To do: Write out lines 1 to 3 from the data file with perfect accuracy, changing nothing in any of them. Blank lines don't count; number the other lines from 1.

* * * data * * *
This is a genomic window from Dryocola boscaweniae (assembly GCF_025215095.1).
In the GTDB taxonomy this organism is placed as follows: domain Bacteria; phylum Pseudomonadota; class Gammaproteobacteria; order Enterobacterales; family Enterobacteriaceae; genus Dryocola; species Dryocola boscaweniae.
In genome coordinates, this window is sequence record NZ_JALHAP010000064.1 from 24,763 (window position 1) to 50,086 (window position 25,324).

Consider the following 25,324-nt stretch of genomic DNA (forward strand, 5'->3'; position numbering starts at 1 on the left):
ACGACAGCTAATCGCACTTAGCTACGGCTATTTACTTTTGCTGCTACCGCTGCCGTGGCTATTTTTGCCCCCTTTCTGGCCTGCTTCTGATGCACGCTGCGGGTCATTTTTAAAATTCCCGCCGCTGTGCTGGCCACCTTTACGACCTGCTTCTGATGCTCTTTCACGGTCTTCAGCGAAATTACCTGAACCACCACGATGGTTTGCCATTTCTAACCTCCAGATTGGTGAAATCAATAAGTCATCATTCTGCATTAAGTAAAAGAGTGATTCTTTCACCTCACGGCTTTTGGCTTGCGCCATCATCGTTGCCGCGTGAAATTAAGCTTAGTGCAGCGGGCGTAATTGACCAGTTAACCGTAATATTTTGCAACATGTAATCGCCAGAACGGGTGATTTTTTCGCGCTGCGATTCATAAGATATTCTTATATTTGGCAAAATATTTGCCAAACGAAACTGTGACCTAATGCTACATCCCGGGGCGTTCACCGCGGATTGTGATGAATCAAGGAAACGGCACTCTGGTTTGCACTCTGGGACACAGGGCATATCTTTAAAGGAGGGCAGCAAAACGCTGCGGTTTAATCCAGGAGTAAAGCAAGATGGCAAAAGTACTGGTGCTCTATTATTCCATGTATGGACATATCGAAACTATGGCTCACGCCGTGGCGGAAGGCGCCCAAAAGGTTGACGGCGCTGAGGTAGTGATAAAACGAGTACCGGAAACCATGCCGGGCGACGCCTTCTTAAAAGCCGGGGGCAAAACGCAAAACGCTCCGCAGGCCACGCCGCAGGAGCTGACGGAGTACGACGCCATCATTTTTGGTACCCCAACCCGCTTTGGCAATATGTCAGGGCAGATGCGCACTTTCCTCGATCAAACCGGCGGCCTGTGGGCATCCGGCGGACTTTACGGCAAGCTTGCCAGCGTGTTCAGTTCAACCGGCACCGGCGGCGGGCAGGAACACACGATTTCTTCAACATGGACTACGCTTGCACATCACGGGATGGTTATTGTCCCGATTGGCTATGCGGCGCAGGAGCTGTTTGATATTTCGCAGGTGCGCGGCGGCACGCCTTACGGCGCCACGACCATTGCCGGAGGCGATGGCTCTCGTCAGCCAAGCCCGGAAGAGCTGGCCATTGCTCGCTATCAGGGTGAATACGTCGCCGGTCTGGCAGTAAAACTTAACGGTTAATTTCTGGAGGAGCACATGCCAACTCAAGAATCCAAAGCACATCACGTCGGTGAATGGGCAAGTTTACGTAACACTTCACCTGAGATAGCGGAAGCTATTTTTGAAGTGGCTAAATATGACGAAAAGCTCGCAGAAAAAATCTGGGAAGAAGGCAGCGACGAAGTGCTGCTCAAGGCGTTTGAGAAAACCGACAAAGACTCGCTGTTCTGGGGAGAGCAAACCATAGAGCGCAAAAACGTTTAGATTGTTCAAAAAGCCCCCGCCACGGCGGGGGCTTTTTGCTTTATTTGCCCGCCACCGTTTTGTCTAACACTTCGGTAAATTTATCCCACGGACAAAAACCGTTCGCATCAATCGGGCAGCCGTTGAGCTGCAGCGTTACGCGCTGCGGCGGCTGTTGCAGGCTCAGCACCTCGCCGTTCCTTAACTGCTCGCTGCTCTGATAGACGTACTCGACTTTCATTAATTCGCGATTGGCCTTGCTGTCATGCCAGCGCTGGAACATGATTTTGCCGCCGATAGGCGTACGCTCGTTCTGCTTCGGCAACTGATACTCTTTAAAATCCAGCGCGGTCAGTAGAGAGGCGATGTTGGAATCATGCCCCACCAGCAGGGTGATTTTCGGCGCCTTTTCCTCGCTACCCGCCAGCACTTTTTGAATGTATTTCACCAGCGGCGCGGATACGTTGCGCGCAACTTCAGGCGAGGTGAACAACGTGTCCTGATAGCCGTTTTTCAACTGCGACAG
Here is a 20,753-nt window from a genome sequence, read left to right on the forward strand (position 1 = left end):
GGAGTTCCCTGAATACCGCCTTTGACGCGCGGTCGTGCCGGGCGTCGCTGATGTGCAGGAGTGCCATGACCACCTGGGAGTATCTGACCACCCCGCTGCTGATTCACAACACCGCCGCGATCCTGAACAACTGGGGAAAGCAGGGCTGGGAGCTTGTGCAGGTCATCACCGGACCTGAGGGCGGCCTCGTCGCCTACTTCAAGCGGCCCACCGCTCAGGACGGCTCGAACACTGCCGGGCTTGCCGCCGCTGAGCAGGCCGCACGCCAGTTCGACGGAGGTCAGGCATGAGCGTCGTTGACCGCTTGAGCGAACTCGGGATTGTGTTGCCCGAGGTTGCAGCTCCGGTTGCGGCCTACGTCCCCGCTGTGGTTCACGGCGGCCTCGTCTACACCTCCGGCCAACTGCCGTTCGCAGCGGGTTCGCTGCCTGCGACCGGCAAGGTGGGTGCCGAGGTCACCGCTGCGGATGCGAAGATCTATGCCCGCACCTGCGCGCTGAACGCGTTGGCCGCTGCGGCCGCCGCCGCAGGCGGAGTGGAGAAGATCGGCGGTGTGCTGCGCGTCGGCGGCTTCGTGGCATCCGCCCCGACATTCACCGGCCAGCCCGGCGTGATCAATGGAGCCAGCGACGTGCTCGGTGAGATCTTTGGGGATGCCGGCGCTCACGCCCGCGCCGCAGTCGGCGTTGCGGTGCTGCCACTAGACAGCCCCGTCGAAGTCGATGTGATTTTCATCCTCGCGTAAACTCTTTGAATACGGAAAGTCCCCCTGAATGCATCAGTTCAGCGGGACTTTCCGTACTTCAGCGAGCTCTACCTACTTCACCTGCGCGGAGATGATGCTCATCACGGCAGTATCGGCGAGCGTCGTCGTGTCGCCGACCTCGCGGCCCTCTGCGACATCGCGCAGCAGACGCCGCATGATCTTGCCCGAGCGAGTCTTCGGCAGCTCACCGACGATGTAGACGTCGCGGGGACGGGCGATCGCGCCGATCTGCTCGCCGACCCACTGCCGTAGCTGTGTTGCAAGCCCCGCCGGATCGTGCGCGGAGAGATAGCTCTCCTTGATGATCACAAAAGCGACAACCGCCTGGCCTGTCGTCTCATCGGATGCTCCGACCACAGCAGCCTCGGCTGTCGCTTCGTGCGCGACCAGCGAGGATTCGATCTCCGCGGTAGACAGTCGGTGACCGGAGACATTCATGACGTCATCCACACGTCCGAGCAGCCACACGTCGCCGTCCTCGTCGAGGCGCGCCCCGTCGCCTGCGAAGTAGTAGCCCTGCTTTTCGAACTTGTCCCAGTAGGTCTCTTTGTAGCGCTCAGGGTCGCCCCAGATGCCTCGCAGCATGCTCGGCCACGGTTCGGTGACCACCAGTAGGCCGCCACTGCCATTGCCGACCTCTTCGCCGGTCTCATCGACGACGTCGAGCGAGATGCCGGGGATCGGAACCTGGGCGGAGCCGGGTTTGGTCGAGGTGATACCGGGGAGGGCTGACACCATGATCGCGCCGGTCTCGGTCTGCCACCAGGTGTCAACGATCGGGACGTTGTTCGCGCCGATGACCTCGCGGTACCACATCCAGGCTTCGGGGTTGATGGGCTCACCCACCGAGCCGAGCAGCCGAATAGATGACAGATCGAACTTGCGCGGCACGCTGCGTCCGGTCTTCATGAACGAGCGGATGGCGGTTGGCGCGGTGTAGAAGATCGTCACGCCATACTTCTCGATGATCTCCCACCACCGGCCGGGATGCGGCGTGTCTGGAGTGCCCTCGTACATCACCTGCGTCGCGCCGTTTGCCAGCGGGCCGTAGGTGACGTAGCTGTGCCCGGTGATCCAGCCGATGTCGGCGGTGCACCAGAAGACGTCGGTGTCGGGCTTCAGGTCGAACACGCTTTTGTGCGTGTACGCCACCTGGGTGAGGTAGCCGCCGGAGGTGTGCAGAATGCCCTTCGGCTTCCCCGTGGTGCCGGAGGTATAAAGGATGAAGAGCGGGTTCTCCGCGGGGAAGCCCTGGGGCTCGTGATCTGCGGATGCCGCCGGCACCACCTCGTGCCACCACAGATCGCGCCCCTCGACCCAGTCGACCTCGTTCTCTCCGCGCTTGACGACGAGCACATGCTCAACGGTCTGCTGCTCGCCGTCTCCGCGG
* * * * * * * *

This is a genomic window from Dryocola boscaweniae (assembly GCF_025215095.1).
In the GTDB taxonomy this organism is placed as follows: domain Bacteria; phylum Pseudomonadota; class Gammaproteobacteria; order Enterobacterales; family Enterobacteriaceae; genus Dryocola; species Dryocola boscaweniae.
In genome coordinates, this window is sequence record NZ_JALHAP010000064.1 from 24,763 (window position 1) to 50,086 (window position 25,324).